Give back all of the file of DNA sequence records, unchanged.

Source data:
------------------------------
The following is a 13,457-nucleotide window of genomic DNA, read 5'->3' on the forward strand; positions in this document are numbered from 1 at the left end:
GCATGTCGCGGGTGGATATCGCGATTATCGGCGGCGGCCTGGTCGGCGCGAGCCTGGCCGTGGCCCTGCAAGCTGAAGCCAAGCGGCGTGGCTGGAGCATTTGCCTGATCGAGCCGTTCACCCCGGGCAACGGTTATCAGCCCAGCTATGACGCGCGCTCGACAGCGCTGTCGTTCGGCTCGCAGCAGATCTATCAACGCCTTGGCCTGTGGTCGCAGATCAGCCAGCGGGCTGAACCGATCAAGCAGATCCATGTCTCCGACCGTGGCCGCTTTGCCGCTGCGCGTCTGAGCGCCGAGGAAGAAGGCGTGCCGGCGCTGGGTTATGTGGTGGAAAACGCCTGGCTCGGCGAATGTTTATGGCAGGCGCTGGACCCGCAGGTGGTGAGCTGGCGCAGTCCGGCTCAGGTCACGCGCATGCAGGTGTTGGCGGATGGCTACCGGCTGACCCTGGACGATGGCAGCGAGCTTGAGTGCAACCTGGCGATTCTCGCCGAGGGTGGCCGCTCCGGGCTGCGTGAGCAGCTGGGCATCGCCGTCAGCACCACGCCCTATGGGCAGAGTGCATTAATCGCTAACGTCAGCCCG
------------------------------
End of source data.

The following is a 13,457-nucleotide window of genomic DNA, read 5'->3' on the forward strand; positions in this document are numbered from 1 at the left end:
GCATGTCGCGGGTGGATATCGCGATTATCGGCGGCGGCCTGGTCGGCGCGAGCCTGGCCGTGGCCCTGCAAGCTGAAGCCAAGCGGCGTGGCTGGAGCATTTGCCTGATCGAGCCGTTCACCCCGGGCAACGGTTATCAGCCCAGCTATGACGCGCGCTCGACAGCGCTGTCGTTCGGCTCGCAGCAGATCTATCAACGCCTTGGCCTGTGGTCGCAGATCAGCCAGCGGGCTGAACCGATCAAGCAGATCCATGTCTCCGACCGTGGCCGCTTTGCCGCTGCGCGTCTGAGCGCCGAGGAAGAAGGCGTGCCGGCGCTGGGTTATGTGGTGGAAAACGCCTGGCTCGGCGAATGTTTATGGCAGGCGCTGGACCCGCAGGTGGTGAGCTGGCGCAGTCCGGCTCAGGTCACGCGCATGCAGGTGTTGGCGGATGGCTACCGGCTGACCCTGGACGATGGCAGCGAGCTTGAGTGCAACCTGGCGATTCTCGCCGAGGGTGGCCGCTCCGGGCTGCGTGAGCAGCTGGGCATCGCCGTCAGCACCACGCCCTATGGGCAGAGTGCATTAATCGCTAACGTCAGCCCG